MMO designer Raph Koster runs down the key mechanics that drive retention in online games

    
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If last week’s “games as a service” conversation piqued your interest, hop on over to Raph Koster’s blog. The veteran MMORPG designer has a new piece up on retention specifically – you know, that thing non-MMO companies obsessing over “games as a service” keep forgetting they’re gonna need to make that viable as a strategy for more than a minute.

“There is no ongoing service without retention,” he notes. “This is why some game genres work better than others as services. If you can figure out how a given genre can retain, then you can make it work for GaaS. Whether or not it works for F2P is a separate, secondary question. And a lot of game types are built to be consumable, snackable, or played very intermittently. By their nature, they will work poorly as the sole anchor for a service (they might work great in the context for a service that has multiple offerings).”

Then Koster provides a literal list of the key mechanics (and their pros and cons) to drive retention in online games: a steady content trickle, “persistent profile investment” (think: achievement scores), in-world investment (like housing), social connections, economy, depth, PvP competition, creative tools, ongoing storylines, and emergent play.

“If you can’t make money from a userbase that has decided to make your game into a lifestyle choice, well, you’re not trying.” -Raph Koster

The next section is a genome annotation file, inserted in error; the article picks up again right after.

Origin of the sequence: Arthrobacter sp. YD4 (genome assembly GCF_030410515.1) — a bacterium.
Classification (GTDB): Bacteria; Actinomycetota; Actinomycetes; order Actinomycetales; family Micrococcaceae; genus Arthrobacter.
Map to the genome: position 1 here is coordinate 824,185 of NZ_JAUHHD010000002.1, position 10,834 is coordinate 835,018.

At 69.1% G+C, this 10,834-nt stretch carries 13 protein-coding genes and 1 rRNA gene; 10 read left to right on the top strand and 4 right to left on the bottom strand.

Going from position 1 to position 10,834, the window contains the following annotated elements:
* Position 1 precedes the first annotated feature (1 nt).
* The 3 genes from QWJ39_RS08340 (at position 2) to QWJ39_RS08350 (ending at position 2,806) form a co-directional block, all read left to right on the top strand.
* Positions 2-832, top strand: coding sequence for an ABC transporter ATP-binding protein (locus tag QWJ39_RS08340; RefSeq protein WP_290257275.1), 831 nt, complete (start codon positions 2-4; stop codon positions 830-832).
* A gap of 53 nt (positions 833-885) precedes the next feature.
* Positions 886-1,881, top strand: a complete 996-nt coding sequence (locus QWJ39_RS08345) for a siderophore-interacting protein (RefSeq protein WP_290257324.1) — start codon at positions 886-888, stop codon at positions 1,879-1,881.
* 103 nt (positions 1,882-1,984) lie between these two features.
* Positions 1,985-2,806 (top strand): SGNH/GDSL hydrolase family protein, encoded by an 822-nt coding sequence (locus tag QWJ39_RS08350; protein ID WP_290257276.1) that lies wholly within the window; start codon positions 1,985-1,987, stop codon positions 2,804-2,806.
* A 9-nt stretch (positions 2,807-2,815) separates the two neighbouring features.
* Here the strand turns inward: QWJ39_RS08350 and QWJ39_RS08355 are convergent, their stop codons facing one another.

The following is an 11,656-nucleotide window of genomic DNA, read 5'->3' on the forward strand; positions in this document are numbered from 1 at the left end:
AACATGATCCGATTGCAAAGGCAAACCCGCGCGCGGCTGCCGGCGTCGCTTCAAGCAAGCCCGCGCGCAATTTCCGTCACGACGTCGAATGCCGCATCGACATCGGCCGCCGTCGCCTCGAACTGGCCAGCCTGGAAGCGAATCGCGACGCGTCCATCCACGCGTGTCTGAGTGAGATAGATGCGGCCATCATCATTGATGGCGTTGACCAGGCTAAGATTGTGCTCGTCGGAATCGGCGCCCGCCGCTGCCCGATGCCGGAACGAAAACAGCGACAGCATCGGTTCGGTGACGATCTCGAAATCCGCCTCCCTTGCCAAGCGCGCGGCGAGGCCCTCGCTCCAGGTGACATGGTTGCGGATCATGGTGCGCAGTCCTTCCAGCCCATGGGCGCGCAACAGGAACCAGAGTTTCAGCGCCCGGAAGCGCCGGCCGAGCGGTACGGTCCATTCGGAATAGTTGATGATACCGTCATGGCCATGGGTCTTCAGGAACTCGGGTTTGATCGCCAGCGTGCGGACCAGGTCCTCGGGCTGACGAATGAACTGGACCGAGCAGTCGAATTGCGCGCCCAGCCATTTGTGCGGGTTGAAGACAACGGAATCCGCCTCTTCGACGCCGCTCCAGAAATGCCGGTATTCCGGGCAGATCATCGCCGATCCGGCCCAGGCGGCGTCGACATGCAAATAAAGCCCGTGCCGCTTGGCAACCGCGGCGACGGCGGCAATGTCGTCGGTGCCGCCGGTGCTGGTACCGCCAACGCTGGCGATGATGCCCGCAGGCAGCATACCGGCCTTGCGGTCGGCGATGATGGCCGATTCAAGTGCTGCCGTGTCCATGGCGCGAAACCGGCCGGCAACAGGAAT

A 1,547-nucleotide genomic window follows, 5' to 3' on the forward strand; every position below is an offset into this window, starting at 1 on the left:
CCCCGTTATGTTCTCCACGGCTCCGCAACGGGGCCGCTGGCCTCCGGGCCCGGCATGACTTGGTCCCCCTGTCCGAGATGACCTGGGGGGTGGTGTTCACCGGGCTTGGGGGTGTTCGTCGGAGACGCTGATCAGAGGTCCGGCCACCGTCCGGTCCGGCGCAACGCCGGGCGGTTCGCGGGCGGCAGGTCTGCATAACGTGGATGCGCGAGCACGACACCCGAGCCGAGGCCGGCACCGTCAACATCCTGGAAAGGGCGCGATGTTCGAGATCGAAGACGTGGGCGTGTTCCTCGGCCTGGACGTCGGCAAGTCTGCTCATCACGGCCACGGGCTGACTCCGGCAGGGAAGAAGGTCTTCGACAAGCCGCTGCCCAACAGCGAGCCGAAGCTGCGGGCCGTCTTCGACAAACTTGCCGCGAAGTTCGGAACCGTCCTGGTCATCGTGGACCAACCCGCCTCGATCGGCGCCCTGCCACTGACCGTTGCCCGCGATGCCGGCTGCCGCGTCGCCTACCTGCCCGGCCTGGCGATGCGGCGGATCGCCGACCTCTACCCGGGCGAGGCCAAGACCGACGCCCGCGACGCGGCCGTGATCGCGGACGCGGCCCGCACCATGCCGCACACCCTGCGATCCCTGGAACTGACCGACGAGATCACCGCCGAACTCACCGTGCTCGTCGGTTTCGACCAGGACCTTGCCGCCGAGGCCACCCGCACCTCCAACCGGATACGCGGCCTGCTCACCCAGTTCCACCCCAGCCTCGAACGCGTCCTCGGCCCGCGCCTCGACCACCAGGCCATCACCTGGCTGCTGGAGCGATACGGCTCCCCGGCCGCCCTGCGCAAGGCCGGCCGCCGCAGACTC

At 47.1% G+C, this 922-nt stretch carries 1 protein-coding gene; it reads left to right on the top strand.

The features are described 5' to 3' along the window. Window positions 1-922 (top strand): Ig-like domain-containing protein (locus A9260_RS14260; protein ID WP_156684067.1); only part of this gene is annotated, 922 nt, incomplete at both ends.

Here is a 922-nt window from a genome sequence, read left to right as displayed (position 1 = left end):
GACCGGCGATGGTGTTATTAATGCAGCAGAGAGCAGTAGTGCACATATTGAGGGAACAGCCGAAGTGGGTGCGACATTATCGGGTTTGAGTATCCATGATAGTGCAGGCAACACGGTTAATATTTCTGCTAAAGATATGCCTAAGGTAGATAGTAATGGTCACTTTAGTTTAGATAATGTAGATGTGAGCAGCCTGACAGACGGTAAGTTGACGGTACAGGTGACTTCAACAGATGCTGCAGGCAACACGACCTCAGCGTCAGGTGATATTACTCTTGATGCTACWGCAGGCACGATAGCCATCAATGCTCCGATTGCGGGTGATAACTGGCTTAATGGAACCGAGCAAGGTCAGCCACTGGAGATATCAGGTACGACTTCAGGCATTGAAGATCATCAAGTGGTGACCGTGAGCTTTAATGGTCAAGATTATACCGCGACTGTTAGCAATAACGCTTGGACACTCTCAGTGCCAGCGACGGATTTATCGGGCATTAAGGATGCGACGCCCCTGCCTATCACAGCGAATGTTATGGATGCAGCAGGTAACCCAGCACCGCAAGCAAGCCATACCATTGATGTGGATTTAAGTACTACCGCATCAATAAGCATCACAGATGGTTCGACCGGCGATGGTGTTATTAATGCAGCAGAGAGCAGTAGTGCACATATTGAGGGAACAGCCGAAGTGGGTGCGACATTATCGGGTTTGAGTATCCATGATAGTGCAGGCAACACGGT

You know, all the stuff you want out of a great MMO.

“Once you have retention, you can worry about how to make money,” Koster concludes. “If you can’t make money from a userbase that has decided to make your game into a lifestyle choice, well, you’re not trying. Again, it doesn’t imply a particular business model: a service-based game is not a dirty word, doesn’t mandate constant moneygrubbing, doesn’t mean it has to be free to play. It just means that you the developer and you the player are in it for the long haul.”

We’re barely skimming the surface here; go read the whole piece over on Koster’s blog.

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Anstalt

Great article from Raph as always.

These are concepts I’ve been thinking of for a long time, particularly in relation to why I hate the modern world of MMOs! Looking through his list of retaining activities, you can see that most modern MMOs are missing the majority of them, or only have them in a very basic form.

It also clearly shows why focusing on story is a stupid idea – story is good for retaining people whilst they still have story to complete, but the instant the player finishes the story, they’re gone. Coupled with the shallowness and simplicity of modern MMOs, players can now blast through the story in a very short time.

I long for more MMOs that focus on deep mechanics and emergent gameplay.

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Fenrir Wolf

I suppose that depends on who you’re retenting (which, unlike other ludicrous words I’ve found are real lately, is not a word), or retaining if you’d prefer that.